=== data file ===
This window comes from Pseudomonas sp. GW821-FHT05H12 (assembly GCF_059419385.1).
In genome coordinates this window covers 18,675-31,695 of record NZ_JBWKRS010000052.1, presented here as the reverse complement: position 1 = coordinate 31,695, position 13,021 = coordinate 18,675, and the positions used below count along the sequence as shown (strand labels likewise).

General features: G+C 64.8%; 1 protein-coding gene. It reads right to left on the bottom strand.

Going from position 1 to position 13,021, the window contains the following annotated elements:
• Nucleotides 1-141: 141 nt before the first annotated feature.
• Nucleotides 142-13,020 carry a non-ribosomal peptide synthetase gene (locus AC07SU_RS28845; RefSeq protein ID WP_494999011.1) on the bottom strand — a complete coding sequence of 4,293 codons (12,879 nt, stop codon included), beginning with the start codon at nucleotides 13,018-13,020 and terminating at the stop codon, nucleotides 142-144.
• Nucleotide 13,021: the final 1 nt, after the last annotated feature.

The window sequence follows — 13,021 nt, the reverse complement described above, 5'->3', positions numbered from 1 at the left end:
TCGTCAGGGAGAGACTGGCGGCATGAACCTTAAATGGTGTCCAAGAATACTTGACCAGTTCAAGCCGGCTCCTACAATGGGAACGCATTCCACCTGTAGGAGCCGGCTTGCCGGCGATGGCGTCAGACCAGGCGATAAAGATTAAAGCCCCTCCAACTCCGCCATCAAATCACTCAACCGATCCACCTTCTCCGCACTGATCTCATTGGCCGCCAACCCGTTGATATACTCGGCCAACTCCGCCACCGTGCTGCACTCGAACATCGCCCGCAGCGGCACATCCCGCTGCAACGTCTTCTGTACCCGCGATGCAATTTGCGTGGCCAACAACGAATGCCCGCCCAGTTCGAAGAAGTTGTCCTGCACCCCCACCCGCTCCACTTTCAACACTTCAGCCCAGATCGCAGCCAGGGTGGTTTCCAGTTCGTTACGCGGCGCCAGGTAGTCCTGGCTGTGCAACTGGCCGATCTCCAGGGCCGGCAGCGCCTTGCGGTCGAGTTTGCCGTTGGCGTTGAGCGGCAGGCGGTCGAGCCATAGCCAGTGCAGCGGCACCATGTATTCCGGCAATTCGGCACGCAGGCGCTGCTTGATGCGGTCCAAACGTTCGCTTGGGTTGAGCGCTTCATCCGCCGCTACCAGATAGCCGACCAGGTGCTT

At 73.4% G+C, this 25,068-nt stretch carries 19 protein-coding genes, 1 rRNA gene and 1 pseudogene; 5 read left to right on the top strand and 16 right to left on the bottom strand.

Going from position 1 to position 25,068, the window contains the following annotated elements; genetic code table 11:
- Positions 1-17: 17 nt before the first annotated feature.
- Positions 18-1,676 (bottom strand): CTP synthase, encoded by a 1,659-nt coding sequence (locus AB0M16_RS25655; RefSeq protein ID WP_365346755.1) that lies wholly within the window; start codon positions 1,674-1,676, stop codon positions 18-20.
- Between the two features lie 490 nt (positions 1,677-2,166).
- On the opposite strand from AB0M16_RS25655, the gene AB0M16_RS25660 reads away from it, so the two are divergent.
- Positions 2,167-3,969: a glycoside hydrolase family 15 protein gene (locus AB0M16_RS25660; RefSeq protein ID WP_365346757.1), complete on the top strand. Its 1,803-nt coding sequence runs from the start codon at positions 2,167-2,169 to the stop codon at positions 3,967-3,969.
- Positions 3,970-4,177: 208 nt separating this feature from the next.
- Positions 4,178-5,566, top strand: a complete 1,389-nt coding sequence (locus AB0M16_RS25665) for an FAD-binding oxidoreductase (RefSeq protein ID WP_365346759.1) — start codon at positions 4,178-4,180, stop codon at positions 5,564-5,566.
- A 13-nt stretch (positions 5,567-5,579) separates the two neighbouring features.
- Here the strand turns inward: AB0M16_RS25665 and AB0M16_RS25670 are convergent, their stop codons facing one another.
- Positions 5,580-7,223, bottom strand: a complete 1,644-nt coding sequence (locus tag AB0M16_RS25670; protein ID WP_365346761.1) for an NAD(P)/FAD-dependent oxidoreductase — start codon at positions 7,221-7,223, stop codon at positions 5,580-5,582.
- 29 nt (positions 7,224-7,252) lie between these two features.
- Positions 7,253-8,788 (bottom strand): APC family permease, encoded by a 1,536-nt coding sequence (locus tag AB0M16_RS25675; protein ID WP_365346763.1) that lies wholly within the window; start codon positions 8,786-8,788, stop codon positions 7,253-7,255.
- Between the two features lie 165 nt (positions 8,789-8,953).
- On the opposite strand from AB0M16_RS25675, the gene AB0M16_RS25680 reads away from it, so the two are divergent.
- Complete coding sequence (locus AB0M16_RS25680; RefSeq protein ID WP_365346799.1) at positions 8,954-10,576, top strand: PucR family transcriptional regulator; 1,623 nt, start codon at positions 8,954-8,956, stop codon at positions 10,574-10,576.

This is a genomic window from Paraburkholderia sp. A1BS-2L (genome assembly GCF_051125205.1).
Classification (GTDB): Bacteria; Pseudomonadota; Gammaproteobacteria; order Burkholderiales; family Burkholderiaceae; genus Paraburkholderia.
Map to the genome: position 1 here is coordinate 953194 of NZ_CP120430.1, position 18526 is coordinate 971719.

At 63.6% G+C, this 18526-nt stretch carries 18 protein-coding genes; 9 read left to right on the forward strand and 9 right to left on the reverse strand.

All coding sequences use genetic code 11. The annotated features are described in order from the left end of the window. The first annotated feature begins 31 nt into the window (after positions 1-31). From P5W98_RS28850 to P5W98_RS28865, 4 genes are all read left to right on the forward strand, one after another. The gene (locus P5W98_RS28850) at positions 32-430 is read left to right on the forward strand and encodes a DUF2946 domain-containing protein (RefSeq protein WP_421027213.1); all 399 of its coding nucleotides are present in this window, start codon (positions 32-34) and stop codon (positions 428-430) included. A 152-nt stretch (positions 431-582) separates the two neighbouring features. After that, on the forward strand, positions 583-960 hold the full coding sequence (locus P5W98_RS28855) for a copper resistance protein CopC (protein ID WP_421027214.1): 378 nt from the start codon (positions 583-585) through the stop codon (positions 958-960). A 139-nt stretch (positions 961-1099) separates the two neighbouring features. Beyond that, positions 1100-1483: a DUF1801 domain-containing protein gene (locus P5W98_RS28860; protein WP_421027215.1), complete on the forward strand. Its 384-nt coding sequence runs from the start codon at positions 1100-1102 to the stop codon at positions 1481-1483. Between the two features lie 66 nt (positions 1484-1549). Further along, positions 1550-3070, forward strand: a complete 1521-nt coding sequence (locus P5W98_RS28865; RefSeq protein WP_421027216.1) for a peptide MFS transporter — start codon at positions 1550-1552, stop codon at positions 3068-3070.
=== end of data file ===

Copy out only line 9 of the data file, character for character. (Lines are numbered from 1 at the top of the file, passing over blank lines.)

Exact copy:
TCGTCAGGGAGAGACTGGCGGCATGAACCTTAAATGGTGTCCAAGAATACTTGACCAGTTCAAGCCGGCTCCTACAATGGGAACGCATTCCACCTGTAGGAGCCGGCTTGCCGGCGATGGCGTCAGACCAGGCGATAAAGATTAAAGCCCCTCCAACTCCGCCATCAAATCACTCAACCGATCCACCTTCTCCGCACTGATCTCATTGGCCGCCAACCCGTTGATATACTCGGCCAACTCCGCCACCGTGCTGCACTCGAACATCGCCCGCAGCGGCACATCCCGCTGCAACGTCTTCTGTACCCGCGATGCAATTTGCGTGGCCAACAACGAATGCCCGCCCAGTTCGAAGAAGTTGTCCTGCACCCCCACCCGCTCCACTTTCAACACTTCAGCCCAGATCGCAGCCAGGGTGGTTTCCAGTTCGTTACGCGGCGCCAGGTAGTCCTGGCTGTGCAACTGGCCGATCTCCAGGGCCGGCAGCGCCTTGCGGTCGAGTTTGCCGTTGGCGTTGAGCGGCAGGCGGTCGAGCCATAGCCAGTGCAGCGGCACCATGTATTCCGGCAATTCGGCACGCAGGCGCTGCTTGATGCGGTCCAAACGTTCGCTTGGGTTGAGCGCTTCATCCGCCGCTACCAGATAGCCGACCAGGTGCTT